#Review #TheDry #JaneHarper

The Dry by Jane Harper



I just can’t understand how someone like him could do something like that.

Amid the worst drought to ravage Australia in a century, it hasn’t rained in small country town Kiewarra for two years. Tensions in the community become unbearable when three members of the Hadler family are brutally murdered. Everyone thinks Luke Hadler, who committed suicide after slaughtering his wife and six-year-old son, is guilty.

Policeman Aaron Falk returns to the town of his youth for the funeral of his childhood best friend, and is unwillingly drawn into the investigation. As questions mount and suspicion spreads through the town, Falk is forced to confront the community that rejected him twenty years earlier. Because Falk and Luke Hadler shared a secret, one which Luke’s death threatens to unearth. And as Falk probes deeper into the killings, secrets from his past and why he left home bubble to the surface as he questions the truth of his friend’s crime.

My review:

A debut novel that promises secrets, childhood memories and murder! What’s not to like? Set during a severe drought, in the outback Australia this novel has at atmospheric feel to it. There are running parallels between city life and country existence.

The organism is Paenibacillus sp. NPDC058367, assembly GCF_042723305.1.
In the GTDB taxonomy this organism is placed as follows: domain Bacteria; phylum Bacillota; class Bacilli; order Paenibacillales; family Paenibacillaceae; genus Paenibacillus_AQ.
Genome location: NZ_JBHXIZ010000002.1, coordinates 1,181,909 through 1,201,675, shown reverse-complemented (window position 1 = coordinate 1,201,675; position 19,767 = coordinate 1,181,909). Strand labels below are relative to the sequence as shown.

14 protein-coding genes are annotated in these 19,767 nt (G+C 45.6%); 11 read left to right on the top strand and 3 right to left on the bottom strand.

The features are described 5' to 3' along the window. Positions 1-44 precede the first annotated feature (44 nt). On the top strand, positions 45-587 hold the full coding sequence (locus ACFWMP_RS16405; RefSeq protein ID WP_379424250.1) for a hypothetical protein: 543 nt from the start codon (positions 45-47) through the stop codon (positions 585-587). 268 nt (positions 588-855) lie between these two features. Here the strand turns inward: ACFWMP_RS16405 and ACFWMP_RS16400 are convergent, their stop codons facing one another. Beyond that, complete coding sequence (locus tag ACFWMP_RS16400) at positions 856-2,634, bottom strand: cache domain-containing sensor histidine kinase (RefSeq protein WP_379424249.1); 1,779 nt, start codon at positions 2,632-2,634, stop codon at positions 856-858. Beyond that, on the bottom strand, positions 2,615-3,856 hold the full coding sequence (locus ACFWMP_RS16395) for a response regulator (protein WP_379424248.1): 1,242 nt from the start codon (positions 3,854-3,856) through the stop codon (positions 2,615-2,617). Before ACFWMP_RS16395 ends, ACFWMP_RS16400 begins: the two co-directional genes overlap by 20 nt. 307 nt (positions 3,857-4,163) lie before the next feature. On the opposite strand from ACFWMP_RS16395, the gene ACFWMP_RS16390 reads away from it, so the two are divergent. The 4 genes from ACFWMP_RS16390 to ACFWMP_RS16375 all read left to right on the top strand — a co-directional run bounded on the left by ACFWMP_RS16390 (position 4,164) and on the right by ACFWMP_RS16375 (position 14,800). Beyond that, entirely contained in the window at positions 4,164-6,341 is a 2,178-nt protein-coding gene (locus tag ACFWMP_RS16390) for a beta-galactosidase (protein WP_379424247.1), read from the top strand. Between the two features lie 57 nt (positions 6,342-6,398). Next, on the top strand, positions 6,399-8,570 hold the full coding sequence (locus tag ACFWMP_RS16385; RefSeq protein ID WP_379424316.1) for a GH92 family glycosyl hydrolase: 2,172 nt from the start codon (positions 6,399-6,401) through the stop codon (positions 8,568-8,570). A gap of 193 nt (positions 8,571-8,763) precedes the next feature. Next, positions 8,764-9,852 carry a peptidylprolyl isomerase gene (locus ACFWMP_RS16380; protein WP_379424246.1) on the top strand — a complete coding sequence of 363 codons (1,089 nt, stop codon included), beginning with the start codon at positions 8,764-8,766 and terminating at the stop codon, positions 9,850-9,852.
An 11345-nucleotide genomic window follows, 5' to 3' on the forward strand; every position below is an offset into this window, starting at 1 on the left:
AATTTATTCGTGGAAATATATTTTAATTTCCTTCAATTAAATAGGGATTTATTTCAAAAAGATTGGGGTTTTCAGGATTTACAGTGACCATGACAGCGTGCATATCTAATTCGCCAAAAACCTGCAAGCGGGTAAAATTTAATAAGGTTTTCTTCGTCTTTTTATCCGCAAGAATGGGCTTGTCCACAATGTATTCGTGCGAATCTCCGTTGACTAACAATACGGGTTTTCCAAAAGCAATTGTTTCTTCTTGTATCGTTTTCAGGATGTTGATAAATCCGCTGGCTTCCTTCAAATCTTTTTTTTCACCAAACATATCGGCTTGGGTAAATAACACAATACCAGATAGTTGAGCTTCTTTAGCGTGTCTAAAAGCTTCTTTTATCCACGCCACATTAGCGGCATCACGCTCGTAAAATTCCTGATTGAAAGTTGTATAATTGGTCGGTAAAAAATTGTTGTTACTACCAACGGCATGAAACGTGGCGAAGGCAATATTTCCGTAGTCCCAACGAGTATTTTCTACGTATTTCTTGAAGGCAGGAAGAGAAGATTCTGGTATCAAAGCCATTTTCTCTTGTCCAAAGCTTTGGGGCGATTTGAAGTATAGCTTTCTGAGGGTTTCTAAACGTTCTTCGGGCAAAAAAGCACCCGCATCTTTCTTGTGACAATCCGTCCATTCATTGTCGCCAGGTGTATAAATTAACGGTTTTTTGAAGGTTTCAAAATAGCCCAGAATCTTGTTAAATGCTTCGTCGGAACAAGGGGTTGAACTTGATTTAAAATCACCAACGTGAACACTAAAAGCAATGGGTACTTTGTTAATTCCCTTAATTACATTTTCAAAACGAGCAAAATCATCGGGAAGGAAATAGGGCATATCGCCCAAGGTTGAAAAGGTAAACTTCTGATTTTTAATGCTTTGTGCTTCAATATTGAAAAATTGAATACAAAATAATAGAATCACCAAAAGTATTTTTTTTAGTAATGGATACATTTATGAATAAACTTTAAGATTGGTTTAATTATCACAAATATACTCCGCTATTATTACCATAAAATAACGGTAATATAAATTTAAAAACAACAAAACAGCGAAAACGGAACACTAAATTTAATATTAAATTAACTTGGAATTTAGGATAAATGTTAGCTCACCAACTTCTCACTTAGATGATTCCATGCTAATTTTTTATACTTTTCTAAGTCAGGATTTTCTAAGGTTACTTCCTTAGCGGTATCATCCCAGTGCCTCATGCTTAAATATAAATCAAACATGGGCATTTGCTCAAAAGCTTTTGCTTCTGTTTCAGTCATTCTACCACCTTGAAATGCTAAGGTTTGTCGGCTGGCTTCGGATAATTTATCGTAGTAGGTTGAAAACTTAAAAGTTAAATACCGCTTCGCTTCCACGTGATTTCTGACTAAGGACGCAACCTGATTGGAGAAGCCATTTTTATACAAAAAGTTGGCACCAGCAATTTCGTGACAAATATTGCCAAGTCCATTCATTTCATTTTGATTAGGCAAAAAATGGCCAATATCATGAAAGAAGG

The protagonist Aaron Falk is summoned to his small hometown of Kiewarra by his childhood best friend’s father via way of a note stating
“Luke lied, you lide, be at the funeral”.
Falk’s childhood best friends Luke Hadler is the main suspect in his family annihilation case, leaving dead his young wife Karen and son Billy. But is the case what it seems? Did Luke really kill his family and turn the shotgun on himself?

There is a wealth of characters from the past and the present, that fully add to the plot. But this is a small town with not only it’s secrets, but a small town mentality and some would rather no questions were asked. When Falk teams up with Sgt Raco to investigate further ‘off the books’. We begin to understand why some in the town hate Falk so much and his family were run out of town years ago.

There is an elusive character from the past, who’s death caused tense emotions and mistrust in the town. How did Ellie Deacon die and what does Falk have to hide? With no outside forensics found at the sight and the lone survivor the infant daughter Charlotte, this is a complex mystery. We learn of the family members and their various roles in the community. The failing farm and the economics that led to a financial struggle etc. There is confusing suspects and conflicting evidence throughout.